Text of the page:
My approach and Oxfam’s approach is that you need to be right there in the here and now, and you need you need to be strengthening people’s power and tackling those bigger causes. Desmond Tutu asks people to imagine they are going past the river and they see some people drowning. The first thing to do is jump in the river and help pull them out. The second thing might be teach them how to swim, because then they’ll be less likely to drown. But when you listen to the people in the river they’ll teach you that the reason they’re in the river is because somebody is pushing them in the river and together you need to stop that person pushing them. Now we have to do all three of those things. I think that’s what Oxfam and other social justice organisations do. We need to hold on to tomorrow but we also need to deliver something for people today. The most successful movements have always done that.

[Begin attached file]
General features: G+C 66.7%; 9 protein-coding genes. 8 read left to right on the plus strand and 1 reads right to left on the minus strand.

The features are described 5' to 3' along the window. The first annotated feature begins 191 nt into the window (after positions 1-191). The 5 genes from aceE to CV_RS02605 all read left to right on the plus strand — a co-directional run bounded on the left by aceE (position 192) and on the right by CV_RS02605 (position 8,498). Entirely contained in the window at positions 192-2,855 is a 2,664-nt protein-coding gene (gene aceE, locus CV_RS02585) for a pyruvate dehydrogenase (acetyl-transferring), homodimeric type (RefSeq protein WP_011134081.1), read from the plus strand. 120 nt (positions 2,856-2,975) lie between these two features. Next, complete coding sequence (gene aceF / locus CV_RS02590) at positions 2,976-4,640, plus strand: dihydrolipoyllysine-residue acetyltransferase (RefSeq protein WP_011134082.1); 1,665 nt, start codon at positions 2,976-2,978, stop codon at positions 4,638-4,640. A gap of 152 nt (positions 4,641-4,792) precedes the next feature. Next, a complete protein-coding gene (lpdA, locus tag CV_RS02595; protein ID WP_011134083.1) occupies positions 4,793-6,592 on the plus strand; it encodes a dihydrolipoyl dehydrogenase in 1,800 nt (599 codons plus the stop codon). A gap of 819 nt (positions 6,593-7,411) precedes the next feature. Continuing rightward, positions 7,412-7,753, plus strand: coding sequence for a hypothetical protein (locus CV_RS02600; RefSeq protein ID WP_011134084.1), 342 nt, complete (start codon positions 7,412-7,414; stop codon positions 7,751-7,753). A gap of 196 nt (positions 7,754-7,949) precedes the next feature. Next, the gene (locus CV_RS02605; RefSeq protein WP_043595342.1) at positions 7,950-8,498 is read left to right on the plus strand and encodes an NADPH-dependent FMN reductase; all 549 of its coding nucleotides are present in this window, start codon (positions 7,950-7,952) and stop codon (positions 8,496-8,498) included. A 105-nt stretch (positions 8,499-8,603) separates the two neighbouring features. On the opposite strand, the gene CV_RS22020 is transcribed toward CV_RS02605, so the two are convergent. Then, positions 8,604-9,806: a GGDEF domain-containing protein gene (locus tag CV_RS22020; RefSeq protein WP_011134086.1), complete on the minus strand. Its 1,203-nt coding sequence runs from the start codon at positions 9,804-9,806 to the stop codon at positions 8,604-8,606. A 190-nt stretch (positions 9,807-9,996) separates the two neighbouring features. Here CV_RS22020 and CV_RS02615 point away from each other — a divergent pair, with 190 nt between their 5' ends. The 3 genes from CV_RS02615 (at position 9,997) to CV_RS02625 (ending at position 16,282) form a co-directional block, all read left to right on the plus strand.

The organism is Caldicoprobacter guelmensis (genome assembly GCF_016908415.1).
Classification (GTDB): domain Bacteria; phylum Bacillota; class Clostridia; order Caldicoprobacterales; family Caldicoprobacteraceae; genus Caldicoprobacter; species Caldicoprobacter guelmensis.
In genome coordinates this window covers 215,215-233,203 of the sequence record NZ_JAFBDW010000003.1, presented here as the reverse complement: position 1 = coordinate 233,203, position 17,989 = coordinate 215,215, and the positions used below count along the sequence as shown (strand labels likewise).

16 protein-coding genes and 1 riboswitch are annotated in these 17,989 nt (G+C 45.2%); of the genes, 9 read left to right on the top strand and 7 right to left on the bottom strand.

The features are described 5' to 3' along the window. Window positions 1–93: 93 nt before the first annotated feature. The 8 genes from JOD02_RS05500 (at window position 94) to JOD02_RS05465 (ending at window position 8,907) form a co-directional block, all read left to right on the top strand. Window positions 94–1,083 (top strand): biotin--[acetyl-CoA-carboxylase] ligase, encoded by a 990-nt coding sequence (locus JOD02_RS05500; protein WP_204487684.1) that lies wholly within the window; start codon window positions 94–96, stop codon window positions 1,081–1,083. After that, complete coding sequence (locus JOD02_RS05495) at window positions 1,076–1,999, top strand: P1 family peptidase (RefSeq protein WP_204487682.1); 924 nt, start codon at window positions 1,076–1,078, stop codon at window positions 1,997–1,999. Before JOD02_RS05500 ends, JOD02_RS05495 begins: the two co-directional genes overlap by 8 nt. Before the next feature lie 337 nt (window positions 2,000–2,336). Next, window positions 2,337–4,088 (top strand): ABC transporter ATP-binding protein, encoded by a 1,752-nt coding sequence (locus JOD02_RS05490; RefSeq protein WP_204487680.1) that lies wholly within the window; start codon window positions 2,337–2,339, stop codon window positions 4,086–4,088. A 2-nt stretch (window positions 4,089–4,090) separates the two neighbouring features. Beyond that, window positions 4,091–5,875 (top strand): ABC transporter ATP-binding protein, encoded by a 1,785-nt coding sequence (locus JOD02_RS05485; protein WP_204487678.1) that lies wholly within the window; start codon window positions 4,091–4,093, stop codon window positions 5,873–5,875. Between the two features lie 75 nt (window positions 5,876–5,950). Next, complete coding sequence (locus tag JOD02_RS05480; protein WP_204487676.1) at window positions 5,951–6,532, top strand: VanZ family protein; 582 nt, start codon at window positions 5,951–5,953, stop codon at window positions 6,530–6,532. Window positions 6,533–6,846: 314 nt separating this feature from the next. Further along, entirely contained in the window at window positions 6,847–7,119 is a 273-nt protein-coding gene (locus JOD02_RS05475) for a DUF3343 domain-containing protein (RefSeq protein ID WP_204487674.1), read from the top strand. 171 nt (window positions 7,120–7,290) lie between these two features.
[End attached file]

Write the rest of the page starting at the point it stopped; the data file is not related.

A.N.: Sometimes those who push people into the river are big companies. One of the main reasons why I love Oxfam is its attitude with companies: “Oxfam praises companies when they do right, campaigns when they do wrong, helps when they want to do better. All three are needed.” Does it work?
B.P.: Yes, it does. I’ll give you an example. In many parts of the world that what people call title, the piece of paper that says “that land is yours” is not very secure. Some people have a piece of paper, but it can be taken away from them, and some people don’t even have a piece of paper, but they’ve been on that land for generations. People live in fear that one day, a powerful company will be able to throw them off their land so it can grow sugar, or soya, or sometimes just to keep hold of the land, because the value will go up and then the company can sell it.